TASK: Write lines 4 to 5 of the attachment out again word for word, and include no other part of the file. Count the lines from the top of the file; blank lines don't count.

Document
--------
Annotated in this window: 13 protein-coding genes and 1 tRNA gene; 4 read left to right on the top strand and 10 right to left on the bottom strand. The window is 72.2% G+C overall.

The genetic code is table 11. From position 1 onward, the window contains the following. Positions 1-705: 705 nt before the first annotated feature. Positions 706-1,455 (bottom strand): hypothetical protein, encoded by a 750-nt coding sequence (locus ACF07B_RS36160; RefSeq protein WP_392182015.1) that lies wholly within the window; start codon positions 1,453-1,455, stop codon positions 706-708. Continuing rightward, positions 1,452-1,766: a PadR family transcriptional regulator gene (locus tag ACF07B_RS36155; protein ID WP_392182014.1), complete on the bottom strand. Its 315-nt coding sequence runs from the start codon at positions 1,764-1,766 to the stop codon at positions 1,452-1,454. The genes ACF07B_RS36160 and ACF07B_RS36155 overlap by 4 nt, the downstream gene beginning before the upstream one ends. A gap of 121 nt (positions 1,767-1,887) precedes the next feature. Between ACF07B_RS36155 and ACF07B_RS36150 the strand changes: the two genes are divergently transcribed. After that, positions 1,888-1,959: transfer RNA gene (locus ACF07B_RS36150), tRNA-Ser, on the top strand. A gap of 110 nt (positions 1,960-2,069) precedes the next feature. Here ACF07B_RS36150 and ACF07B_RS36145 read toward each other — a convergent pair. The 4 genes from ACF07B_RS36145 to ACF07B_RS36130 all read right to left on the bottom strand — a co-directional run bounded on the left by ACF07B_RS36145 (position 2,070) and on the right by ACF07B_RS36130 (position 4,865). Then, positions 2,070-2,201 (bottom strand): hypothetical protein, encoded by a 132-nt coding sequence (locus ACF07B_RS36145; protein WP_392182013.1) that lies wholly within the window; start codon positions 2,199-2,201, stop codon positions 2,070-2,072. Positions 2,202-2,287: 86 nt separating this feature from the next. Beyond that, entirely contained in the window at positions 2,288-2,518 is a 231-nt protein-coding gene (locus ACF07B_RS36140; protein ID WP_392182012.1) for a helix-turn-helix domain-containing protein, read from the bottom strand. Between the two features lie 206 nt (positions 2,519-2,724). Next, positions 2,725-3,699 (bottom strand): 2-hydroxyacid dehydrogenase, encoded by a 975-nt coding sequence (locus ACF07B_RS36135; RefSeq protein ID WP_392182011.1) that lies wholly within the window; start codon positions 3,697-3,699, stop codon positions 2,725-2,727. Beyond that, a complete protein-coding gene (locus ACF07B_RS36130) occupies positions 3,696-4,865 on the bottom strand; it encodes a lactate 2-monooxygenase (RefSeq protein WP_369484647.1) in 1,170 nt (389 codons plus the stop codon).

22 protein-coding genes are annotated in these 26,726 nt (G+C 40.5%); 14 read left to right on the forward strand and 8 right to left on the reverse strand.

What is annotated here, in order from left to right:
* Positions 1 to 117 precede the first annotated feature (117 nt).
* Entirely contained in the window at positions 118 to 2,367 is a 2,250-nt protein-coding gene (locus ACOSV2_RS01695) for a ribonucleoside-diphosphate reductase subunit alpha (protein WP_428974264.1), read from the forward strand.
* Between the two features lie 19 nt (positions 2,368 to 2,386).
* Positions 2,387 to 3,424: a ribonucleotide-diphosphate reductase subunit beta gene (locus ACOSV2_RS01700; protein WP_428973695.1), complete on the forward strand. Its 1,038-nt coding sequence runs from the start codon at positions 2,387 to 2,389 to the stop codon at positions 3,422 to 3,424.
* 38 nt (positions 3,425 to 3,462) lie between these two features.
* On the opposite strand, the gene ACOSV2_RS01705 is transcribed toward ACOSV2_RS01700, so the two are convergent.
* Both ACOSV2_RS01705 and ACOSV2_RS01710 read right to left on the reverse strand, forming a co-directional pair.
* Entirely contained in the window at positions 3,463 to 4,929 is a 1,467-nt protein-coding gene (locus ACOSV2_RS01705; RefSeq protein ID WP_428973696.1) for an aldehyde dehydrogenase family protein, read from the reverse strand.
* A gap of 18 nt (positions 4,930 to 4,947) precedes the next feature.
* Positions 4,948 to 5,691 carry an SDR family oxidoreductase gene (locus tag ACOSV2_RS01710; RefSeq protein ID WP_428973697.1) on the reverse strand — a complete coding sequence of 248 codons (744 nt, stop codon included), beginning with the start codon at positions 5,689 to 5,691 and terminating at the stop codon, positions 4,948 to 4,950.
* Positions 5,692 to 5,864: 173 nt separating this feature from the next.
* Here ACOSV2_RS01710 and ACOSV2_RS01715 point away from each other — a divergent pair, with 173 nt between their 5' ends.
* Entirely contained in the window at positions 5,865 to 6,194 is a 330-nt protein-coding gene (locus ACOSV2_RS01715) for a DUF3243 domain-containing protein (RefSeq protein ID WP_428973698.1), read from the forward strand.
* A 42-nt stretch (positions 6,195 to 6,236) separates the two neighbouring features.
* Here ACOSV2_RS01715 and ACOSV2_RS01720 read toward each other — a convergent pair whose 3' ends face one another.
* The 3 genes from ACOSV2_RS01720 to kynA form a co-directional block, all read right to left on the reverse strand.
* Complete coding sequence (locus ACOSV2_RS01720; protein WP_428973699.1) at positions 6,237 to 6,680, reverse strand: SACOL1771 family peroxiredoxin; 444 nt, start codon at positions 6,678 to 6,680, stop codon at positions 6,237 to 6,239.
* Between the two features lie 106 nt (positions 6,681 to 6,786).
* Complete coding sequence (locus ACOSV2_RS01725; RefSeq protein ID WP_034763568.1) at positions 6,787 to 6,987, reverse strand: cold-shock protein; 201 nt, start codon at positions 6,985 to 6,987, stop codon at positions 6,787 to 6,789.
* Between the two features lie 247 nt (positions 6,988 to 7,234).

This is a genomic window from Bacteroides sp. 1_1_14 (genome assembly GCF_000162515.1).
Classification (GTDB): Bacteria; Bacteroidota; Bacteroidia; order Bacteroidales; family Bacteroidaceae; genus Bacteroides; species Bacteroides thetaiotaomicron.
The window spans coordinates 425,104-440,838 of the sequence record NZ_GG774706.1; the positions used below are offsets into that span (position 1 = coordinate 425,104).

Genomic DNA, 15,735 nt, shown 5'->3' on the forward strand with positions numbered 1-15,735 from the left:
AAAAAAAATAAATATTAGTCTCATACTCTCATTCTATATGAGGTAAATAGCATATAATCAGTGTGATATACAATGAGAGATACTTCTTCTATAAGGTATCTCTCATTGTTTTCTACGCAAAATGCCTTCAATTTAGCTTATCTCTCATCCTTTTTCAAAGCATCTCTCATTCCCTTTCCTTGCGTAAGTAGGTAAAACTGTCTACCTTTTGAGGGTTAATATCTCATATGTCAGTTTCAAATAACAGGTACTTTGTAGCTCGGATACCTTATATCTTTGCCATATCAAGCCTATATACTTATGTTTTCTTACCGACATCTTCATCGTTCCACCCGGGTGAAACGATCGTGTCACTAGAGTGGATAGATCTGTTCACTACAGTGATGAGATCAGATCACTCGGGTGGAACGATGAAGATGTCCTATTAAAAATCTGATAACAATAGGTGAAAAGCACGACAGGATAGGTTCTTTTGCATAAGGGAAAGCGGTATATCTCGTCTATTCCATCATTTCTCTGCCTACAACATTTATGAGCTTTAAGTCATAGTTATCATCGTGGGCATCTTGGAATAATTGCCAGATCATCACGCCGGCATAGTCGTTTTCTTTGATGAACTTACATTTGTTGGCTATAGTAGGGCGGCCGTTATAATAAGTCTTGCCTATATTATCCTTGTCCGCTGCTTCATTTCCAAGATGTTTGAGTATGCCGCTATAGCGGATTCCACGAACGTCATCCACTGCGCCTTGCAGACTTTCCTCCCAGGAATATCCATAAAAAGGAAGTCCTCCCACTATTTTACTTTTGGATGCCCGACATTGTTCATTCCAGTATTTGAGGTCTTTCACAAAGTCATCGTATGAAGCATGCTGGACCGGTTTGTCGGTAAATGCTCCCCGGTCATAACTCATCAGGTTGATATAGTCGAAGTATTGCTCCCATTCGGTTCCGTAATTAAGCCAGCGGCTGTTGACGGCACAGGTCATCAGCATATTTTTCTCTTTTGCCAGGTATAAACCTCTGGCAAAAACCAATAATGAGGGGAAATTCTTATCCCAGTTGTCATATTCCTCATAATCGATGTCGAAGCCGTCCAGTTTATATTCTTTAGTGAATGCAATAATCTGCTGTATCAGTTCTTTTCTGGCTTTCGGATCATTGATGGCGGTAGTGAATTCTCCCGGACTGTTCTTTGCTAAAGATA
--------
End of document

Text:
What is annotated here, in order from left to right:
* Positions 1 to 117 precede the first annotated feature (117 nt).